Reading James Joyce's Ulysses for plunder

There’s a wonderful Paris Review interview with Robertson Davies, and the Interviewer says:

Bruce Chatwin once remarked that there were two ways of reading, reading for love and reading for plunder, in other words, reading to learn how writers accomplished certain effects, solved certain technical problems, or just in general went about doing their work. That’s a legitimate means of being influenced.

I’m precisely reading Ulysses (as previously discussed) for plunder. I find it hard to believe I will ever love Ulysses, but the number of technical effects (and the emotions they create) are astonishingly large and varied. More so perhaps than any other novel I’ve ever read. The amount of stuff worth plundering in Ulysses is tremendous, and its ability to convey a great deal in a small number of words through incomplete thoughts is showing me how to loosen up some in my own writing. At a few moments in the novel I’m working on now, I’ve come across sentences that make me say, “Yeah, that’s Ulysses‘ influence.”

Many of the novels I’ve read for grad school—The Crying of Lot 49, for instance—merely feel tedious. Ulysses, although I resisted it at first, feels like a trove of novelistic effects.

Note, however, that I’m not saying Ulysses is only good for those effects, as the kinds of emotional powers those effects create are equally impressive. But I’m reading much more for plunder.

2 responses

  1. I’ve always liked this quip from Martin Amis:

    What, nowadays, is the constituency of Ulysses? Who reads it? Who curls up with Ulysses? It is thoroughly studied, it is exhaustively unzipped and unseamed, it is much deconstructed. But who reads Ulysses for the hell of it? I know a poet who carries Ulysses around with him in his satchel. I know a novelist who briefly consults Ulysses each night upon retiring. I know an essayist who wittily features Ulysses on his toilet bookshelf. They read it — but have they read it, in the readerly fashion, from beginning to end? For the truth is that Ulysses is not reader-friendly. Famously James Joyce is a writers’ writer. Perhaps one could go further and say that James Joyce is a writer’s writer. He is auto-friendly; he is James Joyce-friendly.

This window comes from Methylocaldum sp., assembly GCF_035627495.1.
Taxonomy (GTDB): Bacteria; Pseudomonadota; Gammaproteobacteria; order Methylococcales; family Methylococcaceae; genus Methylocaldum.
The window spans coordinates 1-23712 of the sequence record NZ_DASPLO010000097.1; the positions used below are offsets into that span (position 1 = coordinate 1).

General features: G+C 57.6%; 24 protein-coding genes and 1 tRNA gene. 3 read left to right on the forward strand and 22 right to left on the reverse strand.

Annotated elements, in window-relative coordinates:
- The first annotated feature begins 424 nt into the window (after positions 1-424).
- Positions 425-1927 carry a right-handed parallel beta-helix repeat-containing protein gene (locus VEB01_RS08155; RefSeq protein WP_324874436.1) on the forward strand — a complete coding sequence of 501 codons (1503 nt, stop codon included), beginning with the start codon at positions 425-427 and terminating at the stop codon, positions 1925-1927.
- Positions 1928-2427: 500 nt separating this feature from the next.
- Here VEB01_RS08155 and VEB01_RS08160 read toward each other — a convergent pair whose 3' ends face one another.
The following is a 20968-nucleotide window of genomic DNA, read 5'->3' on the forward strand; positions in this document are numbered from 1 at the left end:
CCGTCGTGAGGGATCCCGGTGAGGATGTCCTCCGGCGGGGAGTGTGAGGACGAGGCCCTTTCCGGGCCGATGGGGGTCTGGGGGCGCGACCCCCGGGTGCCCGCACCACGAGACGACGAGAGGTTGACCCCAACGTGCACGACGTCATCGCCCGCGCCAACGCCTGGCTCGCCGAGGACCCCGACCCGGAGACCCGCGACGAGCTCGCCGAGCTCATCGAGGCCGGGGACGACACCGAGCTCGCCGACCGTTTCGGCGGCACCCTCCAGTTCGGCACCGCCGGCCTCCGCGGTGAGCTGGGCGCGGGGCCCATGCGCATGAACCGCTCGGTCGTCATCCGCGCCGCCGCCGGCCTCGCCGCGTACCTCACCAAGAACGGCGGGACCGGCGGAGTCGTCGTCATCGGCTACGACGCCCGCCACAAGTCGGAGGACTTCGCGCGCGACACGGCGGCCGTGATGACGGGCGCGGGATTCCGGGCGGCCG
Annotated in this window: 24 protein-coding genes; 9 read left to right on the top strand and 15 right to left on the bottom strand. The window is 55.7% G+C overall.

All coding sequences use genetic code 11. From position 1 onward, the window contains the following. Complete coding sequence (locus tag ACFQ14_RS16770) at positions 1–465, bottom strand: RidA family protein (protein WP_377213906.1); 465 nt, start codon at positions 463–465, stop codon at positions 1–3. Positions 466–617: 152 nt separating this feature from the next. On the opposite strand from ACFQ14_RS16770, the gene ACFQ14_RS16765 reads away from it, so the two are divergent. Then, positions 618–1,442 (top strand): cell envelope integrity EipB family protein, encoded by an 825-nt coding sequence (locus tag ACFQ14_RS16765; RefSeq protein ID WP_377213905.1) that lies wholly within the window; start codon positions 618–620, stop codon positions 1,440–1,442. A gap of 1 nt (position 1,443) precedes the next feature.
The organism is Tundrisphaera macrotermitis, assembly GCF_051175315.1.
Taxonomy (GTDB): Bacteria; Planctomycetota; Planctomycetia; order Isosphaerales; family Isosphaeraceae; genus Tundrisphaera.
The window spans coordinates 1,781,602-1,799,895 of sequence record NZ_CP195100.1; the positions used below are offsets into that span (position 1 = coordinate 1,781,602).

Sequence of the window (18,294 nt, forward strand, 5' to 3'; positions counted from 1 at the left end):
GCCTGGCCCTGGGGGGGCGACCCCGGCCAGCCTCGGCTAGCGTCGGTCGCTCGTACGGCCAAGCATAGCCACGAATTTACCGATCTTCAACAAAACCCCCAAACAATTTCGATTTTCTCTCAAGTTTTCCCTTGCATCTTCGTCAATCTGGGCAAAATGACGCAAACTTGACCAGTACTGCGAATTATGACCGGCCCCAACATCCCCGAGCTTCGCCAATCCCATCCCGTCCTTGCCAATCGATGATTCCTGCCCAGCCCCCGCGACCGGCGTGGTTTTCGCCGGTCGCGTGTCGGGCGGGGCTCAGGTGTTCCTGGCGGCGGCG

And so a few weeks ago I decided to take up Amis on this challenge and started reading Ulysses, unannotated, simply for the hell of it, on my smartphone…


  2. Hey, I’ve read it twice in readerly fashion, once at university to study it, and once more chapter-by-chapter as part of a group read. The first time I read it (straight through) I thought it was rather strange but university widened my reading horizons and I began to understand how Joyce was playing with modernism. Then I read it again when my teenage son was reading it (for fun) and I loved reading it again last year with DoveGreyReader (see I will read it again before long and I expect to make new discoveries when I do.
    I’m not a scholar, I’m not an academic, and I think it’s a real shame that so few people have read this beaut book!


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